1. ESRC Genomics Network (archive)
  2. Gengage
  3. The Human Genre Project

Egenis · Research

Genomics in relation to agriculture and development (2004-2008)

Steve Hughes

Start date


Affiliated staff

Guido Ruivenkamp (Wageningen), and Joske Bunders (Amsterdam)



Email: s.g.hughes@ex.ac.uk

Funded by

This is a joint project sited at Wageningen University, the Free University of Amsterdam and Egenis which is funded by the Dutch Genomics Initiative.


Genomics between prescriptive code and social construction: An analysis of the constraints and possibilities for social choices in genomics for developing countries.


The interrelationship between technological and social aspects implies that specific social dimensions are integrated in genomics research that prescribes certain activities. At the same time negotiation processes may play a role in socially constructing the social/technical dimensions of genomics. Genomics research finds itself between the tension of being prescriptive and/or being formed.

This research program explores empirically whether and how the co-creation of social (gamma) and technical (beta) elements in food genomics research can be "opened and (re)constructed" by actors and advocates from developing countries, working on endogenous developments. The program plan proposes to carry out three research projects plus the establishment of an interactive hub that will function as a collective feedback system for the development of the projects and as a tool for broad dissemination of information. The latter activity will include the re-launch of the international Biotechnology and Development Monitor (until recently supported by ISNAR) as a peer review journal called Tailoring Biotechnologies: potentialities, actualities and spaces.


Project 1. Weitse Vroom

"The international organisation of food genomics research, analysing its contradictions” explores whether, where and how room for manoeuvre can be identified within the complex set-up of the internationally organised food genomics research. It investigates where “openings” can be found within the complex genomics networks and how negotiations can be started to disconnect actual food genomics research from its prescriptive codes and to "open" it for social constructions by actors from developing countries.

Project 2. Daniele Puente

"Tailoring genomics to the needs of the poor" investigates whether and how civil society organisations can make use of the openings in the genomics research and tailor genomics to sustainable, location-specific (endogenous) developments. The second project is composed of two parts.

Firstly, it will organise information exchange about the experiences of several civil society organisations to tailor biotechnologies to the needs of the resource poor. And whether these experiences can (or cannot) be implemented in the reconstruction of food genomics research. The information exchange will take place through the interactive hub (www.tailormadebiotechnologies.net) that will function as a collective feedback system to strengthen the research activities of the different projects. The information exchange will be carried out in collaboration with different partners, all bringing in their different expertise and disciplinary backgrounds. These partners are:

The multi-stakeholder platforms of the Tailor-Made BioTechnologies network (TMBT); The Network University of the University of Amsterdam, as formal editor of the Biotechnology and Development Monitor; The University of Exeter, Centre for genomics in society (Egenis), The Centre for Society and Genomics (in formation); The European University Institute in Florence as co-supervisor of Ph.D genomics research;The Centre for Biosystems Genomics as experts in beta-gamma interactions for specific crops.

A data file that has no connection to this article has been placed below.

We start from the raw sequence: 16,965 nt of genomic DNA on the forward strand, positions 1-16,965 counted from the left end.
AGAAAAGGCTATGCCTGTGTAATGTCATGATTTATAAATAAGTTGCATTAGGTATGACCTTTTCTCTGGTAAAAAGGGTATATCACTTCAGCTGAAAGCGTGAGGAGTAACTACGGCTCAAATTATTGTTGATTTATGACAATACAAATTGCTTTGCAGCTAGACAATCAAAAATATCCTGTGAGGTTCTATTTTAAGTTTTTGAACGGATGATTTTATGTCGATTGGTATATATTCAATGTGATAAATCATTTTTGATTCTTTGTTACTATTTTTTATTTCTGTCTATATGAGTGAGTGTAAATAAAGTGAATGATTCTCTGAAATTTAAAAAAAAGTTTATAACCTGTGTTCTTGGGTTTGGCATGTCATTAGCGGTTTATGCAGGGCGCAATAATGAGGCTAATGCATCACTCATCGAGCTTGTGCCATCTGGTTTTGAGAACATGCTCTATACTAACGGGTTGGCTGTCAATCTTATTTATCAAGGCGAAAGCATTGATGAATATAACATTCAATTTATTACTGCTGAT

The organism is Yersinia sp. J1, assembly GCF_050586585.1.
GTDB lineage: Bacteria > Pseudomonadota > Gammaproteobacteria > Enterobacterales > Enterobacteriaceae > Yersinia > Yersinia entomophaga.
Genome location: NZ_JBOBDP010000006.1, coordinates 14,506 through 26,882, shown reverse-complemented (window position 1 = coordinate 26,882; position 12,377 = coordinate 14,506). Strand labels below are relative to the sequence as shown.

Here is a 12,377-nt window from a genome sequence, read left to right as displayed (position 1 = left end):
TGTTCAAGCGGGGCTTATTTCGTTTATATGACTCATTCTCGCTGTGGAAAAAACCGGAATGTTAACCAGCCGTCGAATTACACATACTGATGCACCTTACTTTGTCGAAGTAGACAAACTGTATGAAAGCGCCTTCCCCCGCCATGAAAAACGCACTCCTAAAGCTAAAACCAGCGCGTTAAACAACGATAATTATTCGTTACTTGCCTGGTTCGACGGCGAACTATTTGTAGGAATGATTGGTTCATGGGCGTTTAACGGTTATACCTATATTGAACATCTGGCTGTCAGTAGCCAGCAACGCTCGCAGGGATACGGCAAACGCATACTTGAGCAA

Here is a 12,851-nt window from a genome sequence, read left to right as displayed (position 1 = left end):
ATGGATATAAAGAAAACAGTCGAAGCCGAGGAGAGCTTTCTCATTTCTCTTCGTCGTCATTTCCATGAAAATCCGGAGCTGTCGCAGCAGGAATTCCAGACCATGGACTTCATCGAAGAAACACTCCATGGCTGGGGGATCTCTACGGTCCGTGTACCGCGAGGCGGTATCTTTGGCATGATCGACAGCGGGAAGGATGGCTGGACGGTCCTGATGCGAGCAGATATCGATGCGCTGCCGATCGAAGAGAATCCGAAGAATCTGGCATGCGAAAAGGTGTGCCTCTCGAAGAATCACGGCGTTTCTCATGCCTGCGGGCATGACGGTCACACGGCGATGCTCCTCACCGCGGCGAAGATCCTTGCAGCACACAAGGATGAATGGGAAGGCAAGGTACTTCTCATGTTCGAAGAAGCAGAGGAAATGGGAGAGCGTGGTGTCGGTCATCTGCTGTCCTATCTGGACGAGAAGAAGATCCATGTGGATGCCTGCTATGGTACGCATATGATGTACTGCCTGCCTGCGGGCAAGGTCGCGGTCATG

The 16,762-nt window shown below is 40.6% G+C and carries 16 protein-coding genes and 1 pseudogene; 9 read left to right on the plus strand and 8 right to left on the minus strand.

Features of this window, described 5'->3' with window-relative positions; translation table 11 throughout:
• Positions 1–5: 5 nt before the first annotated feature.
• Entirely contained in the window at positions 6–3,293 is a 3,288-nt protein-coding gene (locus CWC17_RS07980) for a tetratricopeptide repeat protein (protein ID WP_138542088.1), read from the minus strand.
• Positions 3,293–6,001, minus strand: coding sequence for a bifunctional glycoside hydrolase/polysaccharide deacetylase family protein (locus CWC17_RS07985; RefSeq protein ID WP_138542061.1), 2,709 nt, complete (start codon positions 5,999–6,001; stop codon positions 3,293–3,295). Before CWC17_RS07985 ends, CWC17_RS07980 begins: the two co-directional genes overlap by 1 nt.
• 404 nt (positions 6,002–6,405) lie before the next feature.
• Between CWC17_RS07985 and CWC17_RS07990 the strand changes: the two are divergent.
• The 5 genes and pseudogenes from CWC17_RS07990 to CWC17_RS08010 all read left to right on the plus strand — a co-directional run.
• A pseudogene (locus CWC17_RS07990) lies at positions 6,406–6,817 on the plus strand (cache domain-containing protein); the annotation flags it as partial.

Together with these organisations the research team will start a scientific discussion on tailoring elements by setting up a Digital Dossier on Genomics for the resource poor,

Project 3. Eric Deibel

"Dialectical changes in food genomics research: New opportunities for managing its contradictory knowledge developments" explores whether the ongoing interactions between technological and social-economic developments have led to the emergence of a new social/technological context, which offers new opportunities for managing knowledge development.

The project investigates which dialectical changes in scientific development and social and economic relations take place in the domain of food genomics research and investigates in particular two parallel tracks of knowledge development, present in food genomics research. The increased open-source approach applied for the development of new genomics tools (such as in bioinformatics) and the exclusive, patenting approach applied for the products of functional genomics (genes to be patented).

It will explore whether this internal and paradigmatic conflict between tools and product development may hinder or facilitate the creation of new networks, composed of scientists and civil society organisations that aim to empower local knowledge systems.


Policy implications

Project update



Guido Ruivenkamp, Tailor-made biotechnologies: Between Biopower and Sub-Politics (2005), Tailoring Biotechnologies 1 p 11-33

Steve Hughes, Navigating Genomes: the space in which genes happen (2005), Tailoring Biotechnologies 1 p32-46

Steve Hughes, Knowledge-Sharing: cultivating a creative Commons (2004), Proceedings of the Institute of Innovation and Transdisciplinary Research, Da Vinci Institute conference on Sharing Knowledge, Amsterdam Oct 2004, to be published in Bunders and Willems (eds), A new role of Universities in Society.

Steve Hughes, Genomics and Crop Plant Science in Europe,(2005) Plant Biotechnology Journal, in press

Further information